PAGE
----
You can apply for ADR at any point during an HMRC enquiry, even where Tax Tribunal proceedings have already begun.
What happens after ADR?
If an agreement is reached, the mediator will ask you and HMRC to sign a document detailing the outcome. HMRC will then take the necessary steps to formalise the agreement.
Alternatively, if no agreement is reached, you and HMRC will discuss whether to continue correspondence or move the case forward to the Tax Tribunal.
In some cases, it is not possible to settle a tax dispute by agreement with HMRC. In these instances, you have the right to have your appeal considered by the Tax Tribunals and Courts.
The Tax Tribunal is independent of HMRC and has a number of different options available to hear each appeal. More complex cases will involve an in-person (or remote) hearing in front of a Tribunal Judge, who will review the full case history, hear witnesses and assess all evidence before making a decision. Cases are typically first heard before the First-tier Tax Tribunal, but can be appealed to the Upper Tribunal, the Court of Appeal and the Supreme Court, depending on the circumstances of the case.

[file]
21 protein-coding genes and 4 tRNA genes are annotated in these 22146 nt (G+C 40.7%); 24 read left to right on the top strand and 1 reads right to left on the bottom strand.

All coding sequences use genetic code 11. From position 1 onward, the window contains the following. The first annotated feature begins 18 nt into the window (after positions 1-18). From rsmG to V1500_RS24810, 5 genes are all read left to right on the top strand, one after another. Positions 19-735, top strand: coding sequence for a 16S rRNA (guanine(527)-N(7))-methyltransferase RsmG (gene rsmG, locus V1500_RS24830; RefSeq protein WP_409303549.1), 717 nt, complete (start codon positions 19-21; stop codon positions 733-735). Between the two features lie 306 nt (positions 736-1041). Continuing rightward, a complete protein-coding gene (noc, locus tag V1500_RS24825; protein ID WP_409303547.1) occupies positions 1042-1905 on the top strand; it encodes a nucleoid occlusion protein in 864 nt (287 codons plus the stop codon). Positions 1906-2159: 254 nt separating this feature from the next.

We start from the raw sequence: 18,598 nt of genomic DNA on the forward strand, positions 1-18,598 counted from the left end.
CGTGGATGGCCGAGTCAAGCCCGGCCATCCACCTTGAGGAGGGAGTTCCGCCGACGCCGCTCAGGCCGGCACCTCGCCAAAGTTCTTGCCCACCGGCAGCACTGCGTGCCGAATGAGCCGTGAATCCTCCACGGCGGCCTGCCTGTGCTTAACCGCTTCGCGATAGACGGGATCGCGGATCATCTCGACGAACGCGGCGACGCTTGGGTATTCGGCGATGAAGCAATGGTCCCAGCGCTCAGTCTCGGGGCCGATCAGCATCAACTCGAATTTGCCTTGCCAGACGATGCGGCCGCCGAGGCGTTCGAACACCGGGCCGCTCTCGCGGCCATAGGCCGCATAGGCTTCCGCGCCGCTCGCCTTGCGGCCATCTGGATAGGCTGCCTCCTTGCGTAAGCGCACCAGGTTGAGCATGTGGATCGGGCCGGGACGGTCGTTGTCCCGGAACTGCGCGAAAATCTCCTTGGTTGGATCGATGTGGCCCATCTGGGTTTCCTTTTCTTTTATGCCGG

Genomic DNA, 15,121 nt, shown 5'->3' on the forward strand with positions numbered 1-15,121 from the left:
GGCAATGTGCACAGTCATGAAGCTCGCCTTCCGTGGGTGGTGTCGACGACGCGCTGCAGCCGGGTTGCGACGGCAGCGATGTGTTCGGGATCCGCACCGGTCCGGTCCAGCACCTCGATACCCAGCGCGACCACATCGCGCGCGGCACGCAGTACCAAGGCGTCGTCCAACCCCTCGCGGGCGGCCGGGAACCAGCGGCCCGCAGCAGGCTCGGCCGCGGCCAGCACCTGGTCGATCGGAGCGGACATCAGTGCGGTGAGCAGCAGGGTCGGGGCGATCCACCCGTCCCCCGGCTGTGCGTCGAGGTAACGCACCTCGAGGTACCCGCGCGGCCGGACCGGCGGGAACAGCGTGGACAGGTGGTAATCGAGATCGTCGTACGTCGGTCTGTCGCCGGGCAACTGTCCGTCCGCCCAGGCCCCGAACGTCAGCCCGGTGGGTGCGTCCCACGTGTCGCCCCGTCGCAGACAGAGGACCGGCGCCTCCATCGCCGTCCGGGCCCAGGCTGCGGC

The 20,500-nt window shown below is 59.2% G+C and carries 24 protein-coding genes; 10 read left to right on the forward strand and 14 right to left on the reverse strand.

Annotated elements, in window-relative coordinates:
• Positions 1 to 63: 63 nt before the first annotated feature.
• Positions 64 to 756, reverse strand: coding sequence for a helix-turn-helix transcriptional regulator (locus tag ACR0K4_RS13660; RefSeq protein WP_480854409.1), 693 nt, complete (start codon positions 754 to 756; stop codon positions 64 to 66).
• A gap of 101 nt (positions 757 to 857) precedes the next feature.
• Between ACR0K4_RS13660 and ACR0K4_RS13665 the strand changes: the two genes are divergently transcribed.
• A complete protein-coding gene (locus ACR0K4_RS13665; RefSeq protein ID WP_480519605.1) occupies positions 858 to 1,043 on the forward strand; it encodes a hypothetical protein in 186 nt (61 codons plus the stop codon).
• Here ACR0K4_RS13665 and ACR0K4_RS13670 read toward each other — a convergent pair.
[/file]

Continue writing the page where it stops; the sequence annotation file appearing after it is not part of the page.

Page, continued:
How Evelyn Partners can help to resolve your tax dispute
Our team of experts can help you at all stages of your dispute to ensure that is it resolved as quickly and seamlessly as possible.
We can assist in resolving your tax dispute through ADR. In the first instance, we will review your dispute to consider its suitability for ADR. If it is, then we will handle all aspects of the ADR process with HMRC, from the initial application stage, through to any formal agreement.
If ADR is not suitable or unsuccessful, our team has extensive experience of preparing cases for Tribunal, including liaising with the Tax Counsel on your behalf, preparing the case evidence, including document bundles and potential witnesses, and guiding you through the full litigation process.
Before and during the litigation stages, our team regularly provides tax-expert witness services and can deliver court compliant reports for either claimants, defendants or on a joint instruction basis. Our experts have experience of giving evidence in court and participating in mediation and arbitration proceedings.